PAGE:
Friday, August 12, 2022

Musical Youth

The Seekers - Morningtown Ride (HQ Stereo, 1964/'68) - Bing video

Last week saw the passing of Judy Durham, the lead singer of the Seekers.

Not to be confused with the New Seekers who  had one more voice but were more of an Antipodean, Scots, English mix. 

Judy always had a very distinctive vocal sound, perfect clarity and diction. But as she was born with a lung condition,  I don’t think she ever had the ability to belt it out; she just sang beautifully with a very restrained power. 

In the early 60s  world of Twiggies and Shrimps, she was a very normal looking young woman who struggled with her weight a bit. She was five feet two in her socks. Her rather frumpy frocks became as much of the image of the group as Athol Guy's dark rimmed glasses and double bass.  In the video above, they stroll through the trees, up to a large house,  like a hit squad from Little House On The Prairie.

During the week we’ve been chatting about her passing, folks  favourite seekers song, and how many of their hits Ricky Springfield wrote (Dusty’s brother). 

And in some cases a right good argument ensues about whose version was best; ie Island of Dreams.  Feel free to vote here!

For people my age, their best known song is probably Morningtown Ride, it was the theme music for a kiddies show on the radio in the late 60s, early 70s when we didn’t have a telly and busy mums sat their kids round the wireless to get some peace and quiet.

Most people either sang that song to somebody, or had someone sing it to them. Some people still sing it to their grandchildren today. One patient said that her dad used to stick his head through the curtains of the bed recess and sing it while her 7 brothers and sisters did all the actions. So that would be ten human beings living in the same room. The two adults would have a double bed sized hole in the wall, closed off by a curtain and the kids would be dispersed on every available surface. The baby would be in the bed with the adults, the toddler would be in a bottom drawer somewhere.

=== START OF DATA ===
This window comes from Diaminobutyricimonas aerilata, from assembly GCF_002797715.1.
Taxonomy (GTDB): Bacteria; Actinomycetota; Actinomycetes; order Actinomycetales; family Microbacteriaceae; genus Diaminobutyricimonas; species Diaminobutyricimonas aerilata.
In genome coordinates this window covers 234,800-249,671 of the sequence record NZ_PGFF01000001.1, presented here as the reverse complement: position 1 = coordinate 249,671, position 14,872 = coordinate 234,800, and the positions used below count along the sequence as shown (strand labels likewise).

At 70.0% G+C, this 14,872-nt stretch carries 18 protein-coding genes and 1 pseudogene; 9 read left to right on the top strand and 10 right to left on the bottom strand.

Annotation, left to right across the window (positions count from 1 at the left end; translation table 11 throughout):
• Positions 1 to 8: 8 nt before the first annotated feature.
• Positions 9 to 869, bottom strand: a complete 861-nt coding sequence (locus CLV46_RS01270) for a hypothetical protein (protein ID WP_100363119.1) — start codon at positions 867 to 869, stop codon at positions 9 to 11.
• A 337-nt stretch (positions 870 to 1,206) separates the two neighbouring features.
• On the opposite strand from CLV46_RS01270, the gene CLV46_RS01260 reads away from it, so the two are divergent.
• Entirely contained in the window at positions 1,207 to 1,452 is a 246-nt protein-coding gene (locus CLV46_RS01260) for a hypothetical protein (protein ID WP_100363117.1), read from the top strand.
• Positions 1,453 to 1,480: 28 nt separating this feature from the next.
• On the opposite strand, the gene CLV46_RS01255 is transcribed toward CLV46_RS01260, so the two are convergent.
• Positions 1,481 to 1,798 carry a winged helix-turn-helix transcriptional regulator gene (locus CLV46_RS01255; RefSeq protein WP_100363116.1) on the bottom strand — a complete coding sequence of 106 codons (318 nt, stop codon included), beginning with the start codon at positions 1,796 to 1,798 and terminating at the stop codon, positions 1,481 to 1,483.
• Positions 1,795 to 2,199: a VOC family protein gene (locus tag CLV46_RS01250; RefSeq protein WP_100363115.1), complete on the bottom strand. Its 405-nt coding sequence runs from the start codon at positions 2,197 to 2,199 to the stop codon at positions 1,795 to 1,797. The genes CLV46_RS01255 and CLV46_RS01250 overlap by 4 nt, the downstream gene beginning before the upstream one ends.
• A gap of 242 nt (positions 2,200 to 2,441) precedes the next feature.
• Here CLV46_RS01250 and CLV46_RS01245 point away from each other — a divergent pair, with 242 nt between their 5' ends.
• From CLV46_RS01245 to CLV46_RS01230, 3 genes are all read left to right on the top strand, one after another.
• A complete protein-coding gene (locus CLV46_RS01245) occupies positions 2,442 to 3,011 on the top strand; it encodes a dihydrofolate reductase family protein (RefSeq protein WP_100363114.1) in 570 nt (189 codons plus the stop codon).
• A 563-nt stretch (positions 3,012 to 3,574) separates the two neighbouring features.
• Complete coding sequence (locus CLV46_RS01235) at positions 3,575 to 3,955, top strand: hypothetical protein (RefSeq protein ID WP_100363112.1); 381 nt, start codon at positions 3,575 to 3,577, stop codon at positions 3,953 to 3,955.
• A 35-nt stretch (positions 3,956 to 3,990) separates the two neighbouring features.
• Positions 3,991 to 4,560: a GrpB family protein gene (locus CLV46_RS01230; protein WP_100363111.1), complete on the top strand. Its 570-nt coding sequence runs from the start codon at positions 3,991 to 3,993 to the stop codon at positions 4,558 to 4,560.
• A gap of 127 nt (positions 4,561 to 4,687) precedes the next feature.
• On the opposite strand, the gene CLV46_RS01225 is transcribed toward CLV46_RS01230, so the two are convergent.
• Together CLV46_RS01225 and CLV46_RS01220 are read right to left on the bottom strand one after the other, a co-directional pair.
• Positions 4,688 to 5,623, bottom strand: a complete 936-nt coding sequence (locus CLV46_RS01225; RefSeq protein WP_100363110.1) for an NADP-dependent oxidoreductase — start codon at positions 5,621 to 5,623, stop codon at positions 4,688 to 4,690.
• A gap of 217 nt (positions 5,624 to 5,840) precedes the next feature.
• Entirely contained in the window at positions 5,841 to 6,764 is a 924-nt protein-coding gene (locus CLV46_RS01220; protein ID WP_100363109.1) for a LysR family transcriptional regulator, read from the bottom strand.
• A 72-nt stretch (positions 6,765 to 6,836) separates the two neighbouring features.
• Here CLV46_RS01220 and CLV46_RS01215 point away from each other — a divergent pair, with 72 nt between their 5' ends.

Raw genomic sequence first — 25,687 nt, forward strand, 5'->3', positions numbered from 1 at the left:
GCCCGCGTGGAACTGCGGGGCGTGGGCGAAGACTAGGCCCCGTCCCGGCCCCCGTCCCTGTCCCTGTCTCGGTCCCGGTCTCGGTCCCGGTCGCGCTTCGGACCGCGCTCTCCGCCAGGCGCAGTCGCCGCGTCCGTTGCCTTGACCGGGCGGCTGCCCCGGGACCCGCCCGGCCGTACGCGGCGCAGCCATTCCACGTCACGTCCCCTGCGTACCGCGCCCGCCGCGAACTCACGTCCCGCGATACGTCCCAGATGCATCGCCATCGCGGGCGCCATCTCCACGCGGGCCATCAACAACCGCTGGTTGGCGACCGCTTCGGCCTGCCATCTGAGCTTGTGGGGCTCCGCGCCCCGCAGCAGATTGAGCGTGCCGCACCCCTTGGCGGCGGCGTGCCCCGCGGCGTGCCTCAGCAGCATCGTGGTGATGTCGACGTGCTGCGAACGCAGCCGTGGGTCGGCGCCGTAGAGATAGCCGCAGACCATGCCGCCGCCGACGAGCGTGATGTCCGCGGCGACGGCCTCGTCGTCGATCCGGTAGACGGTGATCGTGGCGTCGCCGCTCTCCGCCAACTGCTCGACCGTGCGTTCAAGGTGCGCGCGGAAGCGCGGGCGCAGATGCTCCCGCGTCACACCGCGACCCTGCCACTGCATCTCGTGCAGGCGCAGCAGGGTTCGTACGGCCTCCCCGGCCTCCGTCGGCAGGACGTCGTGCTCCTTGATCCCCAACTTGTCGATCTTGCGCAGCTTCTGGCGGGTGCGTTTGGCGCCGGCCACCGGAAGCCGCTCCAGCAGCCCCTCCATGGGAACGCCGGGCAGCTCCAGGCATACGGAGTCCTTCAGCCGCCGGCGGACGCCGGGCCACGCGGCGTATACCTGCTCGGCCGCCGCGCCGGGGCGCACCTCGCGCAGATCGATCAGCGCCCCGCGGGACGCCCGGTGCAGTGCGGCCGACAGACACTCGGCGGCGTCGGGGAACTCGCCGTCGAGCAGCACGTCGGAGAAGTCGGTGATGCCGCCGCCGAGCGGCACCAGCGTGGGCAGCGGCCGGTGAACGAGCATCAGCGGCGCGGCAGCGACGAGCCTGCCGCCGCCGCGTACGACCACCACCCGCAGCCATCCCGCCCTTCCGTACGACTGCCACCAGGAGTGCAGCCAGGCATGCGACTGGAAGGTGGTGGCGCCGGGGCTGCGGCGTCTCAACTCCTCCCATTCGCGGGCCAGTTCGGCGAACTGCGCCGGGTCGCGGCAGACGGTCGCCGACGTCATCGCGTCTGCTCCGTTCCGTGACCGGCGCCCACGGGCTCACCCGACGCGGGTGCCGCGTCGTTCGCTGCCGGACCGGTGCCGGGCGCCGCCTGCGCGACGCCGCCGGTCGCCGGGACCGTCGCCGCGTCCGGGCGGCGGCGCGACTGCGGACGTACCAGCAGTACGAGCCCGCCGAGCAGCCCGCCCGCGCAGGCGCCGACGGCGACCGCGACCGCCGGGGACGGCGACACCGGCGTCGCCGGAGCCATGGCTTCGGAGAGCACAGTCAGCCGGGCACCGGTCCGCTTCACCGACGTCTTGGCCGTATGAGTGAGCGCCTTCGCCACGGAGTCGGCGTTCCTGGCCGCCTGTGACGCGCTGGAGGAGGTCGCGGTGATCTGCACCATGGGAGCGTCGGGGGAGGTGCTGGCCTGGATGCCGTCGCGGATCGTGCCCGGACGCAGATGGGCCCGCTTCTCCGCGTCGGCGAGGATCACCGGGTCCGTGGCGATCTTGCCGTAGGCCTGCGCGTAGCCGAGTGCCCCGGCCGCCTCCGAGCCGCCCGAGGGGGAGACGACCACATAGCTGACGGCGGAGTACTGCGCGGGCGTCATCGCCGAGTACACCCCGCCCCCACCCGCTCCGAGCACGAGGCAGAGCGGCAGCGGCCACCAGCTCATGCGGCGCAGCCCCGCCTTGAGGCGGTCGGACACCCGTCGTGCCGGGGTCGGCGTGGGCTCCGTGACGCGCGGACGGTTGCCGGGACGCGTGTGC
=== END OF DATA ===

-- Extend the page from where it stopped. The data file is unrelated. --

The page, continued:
Bed recesses were good places to play hide and seek and the bed could sometimes double for a stage.

Morningtown Ride brought back a long forgotten memory for me. My gran and grandad lived in Priesthill which was a rather 'interesting part' of Glasgow. I use the word interesting as in people cheered when it was knocked down as part of the slum clearances. There was a sign on the way out that said 'Well done on surviving but we'll get you next  time.'

The neighbourhood there was 'lively'.

Billy Connolly talks about the parties in the tenements in those days, folk with a 'carry out' (some cans of lager) would just walk the streets listening. If they heard loud music and the sounds of laughter, they’d be up the close and chap on the door. The phrase "Jimmy said it was okay" was the golden ticket for entry. Those parties would have been raucous and alcohol fuelled. 

Not so in our family. Our parties consisted of cups of tea, egg sandwiches and pancakes – Scottish pancakes - I think they are known as drop scones in some parts of the world, but they are small, like a flat scone.

Anyway, our 'parties' were a musical event, no TV in those days. The wireless was back in its box.  My gran was playing the accordian or the piano, there was another accordian that my dad usually played. It now sits in my writing room. I can't play it. To be honest, I can't even lift the thing up.

My mum played the lute harp, Uncle Gordon was on the spoons with Uncle Lesley ( if he was behaving himself) would be on the saw and fruitbox. And if I was behaving myself, I would have the washing board and thimbles. Bearing in mind I’d be about 4 at the time.

I think my sister turned the pages of the sheet music, and cousin Stuart was on paper comb.  Granddad  had a harmonica.

 Uncle Robert was the clever one and made sure he was always busy and elsewhere on those nights. Infact it makes you wonder, we didn’t have any phones in those days, so these spontaneous get togethers must have been put in the diary weeks ahead. 

From what I can remember, the music of the night went a bit like this;

Morningtown ride obviously.

Daddy’s taking us to the zoo tomorrow. We'd all do the impersonations and then my dad would say rabbit and you couldn’t sing that bit because no one knew what noise a rabbit made. 

The quartermaster's store ; clean version

The Wild Rover; shouting loudly at the 'no nah never' bit.

The Killiecrankie song; killiecrankie is a place, not a disease. Here's a wee clip from the 60's!

The Corries Killiecrankie 1966 - Bing video

Somewhere in amongst all that was The Lord's My Shepherd sung to either Crimond or Amazing Grace both of which my dad played in waltz time.

Sometimes I think its amazing I grew up as normal as I did.


1 comment:

  1. "Sometimes I think its amazing I grew up as normal as I did". Ahem, indeed.

    An evocative recounting of simpler days. Perhaps an inspiration for some murderous behaviour, set in the 70's (or via flashback).